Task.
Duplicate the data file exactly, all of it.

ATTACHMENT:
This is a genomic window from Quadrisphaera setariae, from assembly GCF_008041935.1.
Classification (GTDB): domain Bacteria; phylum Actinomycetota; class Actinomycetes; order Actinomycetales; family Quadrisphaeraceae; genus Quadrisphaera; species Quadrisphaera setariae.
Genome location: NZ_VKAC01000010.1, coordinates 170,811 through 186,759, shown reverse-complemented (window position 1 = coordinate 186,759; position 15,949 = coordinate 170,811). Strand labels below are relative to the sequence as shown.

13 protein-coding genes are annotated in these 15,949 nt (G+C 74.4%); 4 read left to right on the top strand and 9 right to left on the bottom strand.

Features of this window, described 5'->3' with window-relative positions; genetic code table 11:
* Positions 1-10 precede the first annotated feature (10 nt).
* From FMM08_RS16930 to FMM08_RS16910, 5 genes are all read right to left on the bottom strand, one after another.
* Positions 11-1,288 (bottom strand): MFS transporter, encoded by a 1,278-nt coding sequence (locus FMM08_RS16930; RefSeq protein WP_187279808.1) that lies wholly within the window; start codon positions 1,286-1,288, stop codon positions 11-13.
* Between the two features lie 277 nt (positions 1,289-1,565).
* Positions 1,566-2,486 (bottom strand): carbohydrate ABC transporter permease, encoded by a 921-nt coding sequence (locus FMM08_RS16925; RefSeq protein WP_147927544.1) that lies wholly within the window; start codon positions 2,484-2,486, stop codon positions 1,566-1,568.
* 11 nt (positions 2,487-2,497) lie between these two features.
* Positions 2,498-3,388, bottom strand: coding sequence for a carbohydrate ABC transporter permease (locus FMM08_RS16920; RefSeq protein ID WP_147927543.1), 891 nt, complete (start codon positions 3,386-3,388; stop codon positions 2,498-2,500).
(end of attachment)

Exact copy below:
This is a genomic window from Quadrisphaera setariae, from assembly GCF_008041935.1.
Classification (GTDB): domain Bacteria; phylum Actinomycetota; class Actinomycetes; order Actinomycetales; family Quadrisphaeraceae; genus Quadrisphaera; species Quadrisphaera setariae.
Genome location: NZ_VKAC01000010.1, coordinates 170,811 through 186,759, shown reverse-complemented (window position 1 = coordinate 186,759; position 15,949 = coordinate 170,811). Strand labels below are relative to the sequence as shown.

13 protein-coding genes are annotated in these 15,949 nt (G+C 74.4%); 4 read left to right on the top strand and 9 right to left on the bottom strand.

Features of this window, described 5'->3' with window-relative positions; genetic code table 11:
* Positions 1-10 precede the first annotated feature (10 nt).
* From FMM08_RS16930 to FMM08_RS16910, 5 genes are all read right to left on the bottom strand, one after another.
* Positions 11-1,288 (bottom strand): MFS transporter, encoded by a 1,278-nt coding sequence (locus FMM08_RS16930; RefSeq protein WP_187279808.1) that lies wholly within the window; start codon positions 1,286-1,288, stop codon positions 11-13.
* Between the two features lie 277 nt (positions 1,289-1,565).
* Positions 1,566-2,486 (bottom strand): carbohydrate ABC transporter permease, encoded by a 921-nt coding sequence (locus FMM08_RS16925; RefSeq protein WP_147927544.1) that lies wholly within the window; start codon positions 2,484-2,486, stop codon positions 1,566-1,568.
* 11 nt (positions 2,487-2,497) lie between these two features.
* Positions 2,498-3,388, bottom strand: coding sequence for a carbohydrate ABC transporter permease (locus FMM08_RS16920; RefSeq protein ID WP_147927543.1), 891 nt, complete (start codon positions 3,386-3,388; stop codon positions 2,498-2,500).